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Arakan Lawmaker’s Bid to Restrict Muslim Birth Rate Rejected

A group of Muslim women and girls are pictured in a village in Maungdaw Township in 2014. (Photo: Lawi Weng / The Irrawaddy)

By Lawi Weng & Tun Tun
September 27, 2016

RANGOON — A Lower House lawmaker has asked that the government restrict birth rates within the Muslim community in two Arakan State townships: Maungdaw and Buthidaung—a move that was rejected by the Union health minister and described as “disturbing” by an international rights group.

Aung Taung Shwe of the Arakan National Party (ANP), representing Buthidaung Township, brought up the topic in Parliament on Sept. 22. Citing statistics on population—which The Irrawaddy could not verify—he suggested that Muslim Rohingya were having proportionally more children than the Buddhist Arakanese in these two townships.

“We need to restrict the birthrate in these areas. These are appropriate areas in which to enforce the law,” he said, referring to the highly controversial “Protection of Race and Religion” laws, put forward by ultranationalist Buddhist organization Ma Ba Tha and passed in 2015 under ex-President Thein Sein’s government.

One statute, the Population Control Law, says that state or regional governments can ask that the government “organize” women to space births 36 months apart, a law that critics say could be used against Burma’s Muslim population, who, according to the 2014 census, make up just 4.3 percent of the country.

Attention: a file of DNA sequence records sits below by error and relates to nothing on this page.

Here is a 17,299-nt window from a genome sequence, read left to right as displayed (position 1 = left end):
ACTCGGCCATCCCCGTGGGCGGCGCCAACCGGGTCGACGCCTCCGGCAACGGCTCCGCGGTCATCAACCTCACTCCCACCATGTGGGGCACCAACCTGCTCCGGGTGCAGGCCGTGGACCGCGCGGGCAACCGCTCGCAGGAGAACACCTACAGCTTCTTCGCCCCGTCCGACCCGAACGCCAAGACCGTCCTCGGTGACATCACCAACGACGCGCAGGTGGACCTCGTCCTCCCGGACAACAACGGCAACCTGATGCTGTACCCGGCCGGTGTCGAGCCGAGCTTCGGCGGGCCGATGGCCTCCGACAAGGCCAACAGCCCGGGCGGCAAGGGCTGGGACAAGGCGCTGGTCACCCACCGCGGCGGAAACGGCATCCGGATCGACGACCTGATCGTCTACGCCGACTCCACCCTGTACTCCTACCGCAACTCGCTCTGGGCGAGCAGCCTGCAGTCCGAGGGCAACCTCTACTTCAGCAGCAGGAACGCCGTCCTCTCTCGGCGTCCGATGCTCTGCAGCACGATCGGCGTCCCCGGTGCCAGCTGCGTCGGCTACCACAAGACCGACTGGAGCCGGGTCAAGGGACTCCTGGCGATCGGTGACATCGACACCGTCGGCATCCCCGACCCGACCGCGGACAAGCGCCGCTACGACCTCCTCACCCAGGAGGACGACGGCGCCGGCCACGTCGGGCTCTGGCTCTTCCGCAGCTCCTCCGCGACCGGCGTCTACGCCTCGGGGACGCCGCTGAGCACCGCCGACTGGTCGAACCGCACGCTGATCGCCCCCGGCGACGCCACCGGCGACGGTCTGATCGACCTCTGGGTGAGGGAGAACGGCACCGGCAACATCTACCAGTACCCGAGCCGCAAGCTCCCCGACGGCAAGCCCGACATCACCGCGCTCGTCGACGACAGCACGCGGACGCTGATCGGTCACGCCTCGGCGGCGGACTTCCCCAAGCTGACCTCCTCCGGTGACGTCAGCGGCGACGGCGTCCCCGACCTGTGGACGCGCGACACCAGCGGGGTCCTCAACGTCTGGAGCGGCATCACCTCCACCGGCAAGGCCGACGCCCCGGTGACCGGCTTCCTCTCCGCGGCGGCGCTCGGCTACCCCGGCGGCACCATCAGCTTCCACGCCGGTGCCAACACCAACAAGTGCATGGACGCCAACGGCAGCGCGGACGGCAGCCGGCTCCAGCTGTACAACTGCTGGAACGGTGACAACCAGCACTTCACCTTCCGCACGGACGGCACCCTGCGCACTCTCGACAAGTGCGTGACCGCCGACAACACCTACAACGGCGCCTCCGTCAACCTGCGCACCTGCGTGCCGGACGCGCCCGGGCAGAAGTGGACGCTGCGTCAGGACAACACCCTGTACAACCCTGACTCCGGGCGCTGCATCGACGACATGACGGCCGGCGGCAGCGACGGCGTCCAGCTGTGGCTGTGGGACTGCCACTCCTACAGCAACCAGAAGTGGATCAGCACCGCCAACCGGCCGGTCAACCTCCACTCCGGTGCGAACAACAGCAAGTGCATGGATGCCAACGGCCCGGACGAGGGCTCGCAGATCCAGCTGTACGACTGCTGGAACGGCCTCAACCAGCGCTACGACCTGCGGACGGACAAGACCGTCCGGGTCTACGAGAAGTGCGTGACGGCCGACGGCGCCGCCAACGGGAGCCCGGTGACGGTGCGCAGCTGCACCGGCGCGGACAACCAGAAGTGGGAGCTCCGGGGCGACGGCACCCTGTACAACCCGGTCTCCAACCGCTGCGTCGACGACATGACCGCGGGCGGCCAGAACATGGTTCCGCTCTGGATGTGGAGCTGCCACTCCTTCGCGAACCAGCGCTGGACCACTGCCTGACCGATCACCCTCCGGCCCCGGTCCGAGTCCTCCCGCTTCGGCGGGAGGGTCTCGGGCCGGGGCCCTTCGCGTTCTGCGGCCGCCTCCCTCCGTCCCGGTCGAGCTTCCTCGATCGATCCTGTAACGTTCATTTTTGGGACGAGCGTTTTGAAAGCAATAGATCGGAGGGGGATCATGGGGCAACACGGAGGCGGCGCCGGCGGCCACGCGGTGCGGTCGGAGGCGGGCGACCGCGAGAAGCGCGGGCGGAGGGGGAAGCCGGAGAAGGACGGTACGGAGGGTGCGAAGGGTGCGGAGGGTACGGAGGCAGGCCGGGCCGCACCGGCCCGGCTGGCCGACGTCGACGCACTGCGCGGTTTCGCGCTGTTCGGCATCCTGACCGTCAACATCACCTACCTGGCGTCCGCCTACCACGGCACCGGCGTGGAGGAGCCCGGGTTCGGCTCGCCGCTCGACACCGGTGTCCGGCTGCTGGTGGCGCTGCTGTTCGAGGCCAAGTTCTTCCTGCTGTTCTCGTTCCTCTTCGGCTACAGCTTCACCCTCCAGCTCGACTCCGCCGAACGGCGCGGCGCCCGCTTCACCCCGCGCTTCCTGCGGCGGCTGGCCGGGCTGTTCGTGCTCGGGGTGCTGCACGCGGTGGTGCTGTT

“The authorities did not carry out their duties based on the law, and the population of the people has increased greatly,” Aung Taung Shwe alleged.

Union Minister for Health and Sport Dr. Myint Htwe called the ANP lawmaker’s suggestion a violation of “medical ethics” to sterilize women against their will. His ministry, he added, could not take action to restrict birth rates without an order from the President and the Union government.

David Scott Mathieson, a senior researcher on Burma in the Asia Division of Human Rights Watch, told The Irrawaddy that Aung Taung Shwe’s idea was “disturbing” and that there was “no evidence” of a rise in birth rates of the Rohingya Muslims. A call to reduce their population, he pointed out, was “tantamount to racial culling.”

Arakan State’s Rohingya community, who are locally labeled as “Bengali,” a term which implies that they are interlopers from Bangladesh, are widely stateless and face restrictions on their freedom of movement, access to medical care and education.

Mathieson added that the Population Control Law should be immediately repealed by the National League for Democracy-led (NLD) government. Furthermore, the NLD should respond by “stand[ing] firm” against racism and “commit to providing healthcare for all people living in these townships, based on real needs, not religion or citizenship.”

This, Mathieson said, would be “the best way to silence the voices of xenophobia.”

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